Civic Pride  

rm_jax1112 58M
2 posts
7/19/2005 6:33 am
Civic Pride


You want to take pride in the city you reside in. I mean, it's where you have decided to put down roots...whether it be momentarily or somewhat more entrenched. And in a way, it does define you as you speak with others around the net. Cities take on their own individual personas which come in two forms; the PR machine jingoism of how a city wants to be seen, and the truth that lies beneath that.

Never ever do you want to criticize where you live. First, you'll be told to stop your bitching and move (kind of an "America, Love It or Leave It" philosphy). Still, this indeed is America (which i do love), and we are completely free to 'move about the country'. Next, you will be viewed as a malcontent...someone who wouldn't be happy regardless of where you lived. And, of course, lastly you will be seen as someone who has betrayed their community. Stepping out there and telling all these dirty little secrets...except they're not so secret.

I live in a community which is heavily influenced by folk who hold deeply religious beliefs ( i'll get to the racist part later). I use the word deeply to emphasize their devoutness. Now, i am all for the concept of people being able to freely exercise their religious beliefs. And this freedom seems to work pretty well for them as they remain untaxed by the government and, everywhere i go, i see houses of worship (both grandiose and humble). So, i have this very real sense that religious people are able to organize, congregate and worship till their heart's content. But (shockingly), i am wrong. Religious people are under attack in the US of A. Or so they say.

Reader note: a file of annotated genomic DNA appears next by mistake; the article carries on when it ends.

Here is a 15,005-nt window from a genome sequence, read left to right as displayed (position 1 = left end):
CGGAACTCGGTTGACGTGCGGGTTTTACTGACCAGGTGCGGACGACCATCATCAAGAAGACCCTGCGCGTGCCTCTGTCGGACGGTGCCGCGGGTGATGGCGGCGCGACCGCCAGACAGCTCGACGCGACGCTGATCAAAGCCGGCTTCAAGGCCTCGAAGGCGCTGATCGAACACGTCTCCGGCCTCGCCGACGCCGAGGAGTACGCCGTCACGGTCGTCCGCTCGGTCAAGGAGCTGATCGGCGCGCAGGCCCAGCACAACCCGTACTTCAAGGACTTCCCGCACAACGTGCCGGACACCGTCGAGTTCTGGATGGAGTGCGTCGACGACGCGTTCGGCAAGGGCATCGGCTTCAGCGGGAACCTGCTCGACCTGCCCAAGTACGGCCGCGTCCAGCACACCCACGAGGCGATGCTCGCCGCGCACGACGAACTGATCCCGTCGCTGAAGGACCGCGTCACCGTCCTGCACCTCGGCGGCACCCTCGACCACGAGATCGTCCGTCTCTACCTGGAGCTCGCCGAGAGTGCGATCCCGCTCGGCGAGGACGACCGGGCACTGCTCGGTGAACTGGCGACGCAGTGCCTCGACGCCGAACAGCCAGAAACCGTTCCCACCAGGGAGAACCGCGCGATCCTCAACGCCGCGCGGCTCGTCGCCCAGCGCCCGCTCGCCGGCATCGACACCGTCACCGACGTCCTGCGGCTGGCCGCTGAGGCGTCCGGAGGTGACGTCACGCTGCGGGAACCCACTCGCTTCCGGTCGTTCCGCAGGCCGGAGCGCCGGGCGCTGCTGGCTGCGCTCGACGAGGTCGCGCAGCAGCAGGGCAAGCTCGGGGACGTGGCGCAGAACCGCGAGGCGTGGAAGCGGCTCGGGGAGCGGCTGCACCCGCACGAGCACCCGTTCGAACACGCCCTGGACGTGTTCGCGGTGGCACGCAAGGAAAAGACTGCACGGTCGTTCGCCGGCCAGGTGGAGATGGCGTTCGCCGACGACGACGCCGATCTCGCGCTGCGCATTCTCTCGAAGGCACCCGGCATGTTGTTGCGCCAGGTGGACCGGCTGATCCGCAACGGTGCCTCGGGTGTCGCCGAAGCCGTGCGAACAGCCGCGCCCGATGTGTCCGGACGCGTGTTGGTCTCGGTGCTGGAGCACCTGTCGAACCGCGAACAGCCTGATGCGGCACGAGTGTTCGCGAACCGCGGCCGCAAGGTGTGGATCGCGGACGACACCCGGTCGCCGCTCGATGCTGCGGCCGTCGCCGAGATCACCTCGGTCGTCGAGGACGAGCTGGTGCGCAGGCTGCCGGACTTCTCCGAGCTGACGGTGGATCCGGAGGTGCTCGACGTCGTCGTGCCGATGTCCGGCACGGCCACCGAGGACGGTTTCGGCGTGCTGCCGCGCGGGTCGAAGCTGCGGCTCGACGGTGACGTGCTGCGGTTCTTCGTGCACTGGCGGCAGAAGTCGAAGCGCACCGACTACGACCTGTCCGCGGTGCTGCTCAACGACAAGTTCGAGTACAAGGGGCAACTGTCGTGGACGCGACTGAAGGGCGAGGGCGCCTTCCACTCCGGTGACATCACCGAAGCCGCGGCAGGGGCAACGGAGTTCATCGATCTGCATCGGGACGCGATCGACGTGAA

No prayer in schools, no "Under God" in the everyday pledge, the very concept of 'Separation of Church/State' (which to hear them talk is a fallacy) and the general overall everyday 'assault on God' (to paraphrase one Congressman). I'm sure they have many more grievences, but i hope i have captured their thoughts/concerns in a general way.

Speaking generally, i am sympathetic to those among us who are oppressed, denied their civil liberties or otherwise put upon simply because of who and/or what they are. Yet, oddly, i do not feel the pain of the vast religious majority in this country. To the contrary, i feel as though they have over-stepped their boundaries in the public sphere and are imposing thier belief systems on me. They have moved from freedom of worship to demanding the full implementation of their belief system into the public arena. And all this currently having the sanction of a significant number of our government officials.

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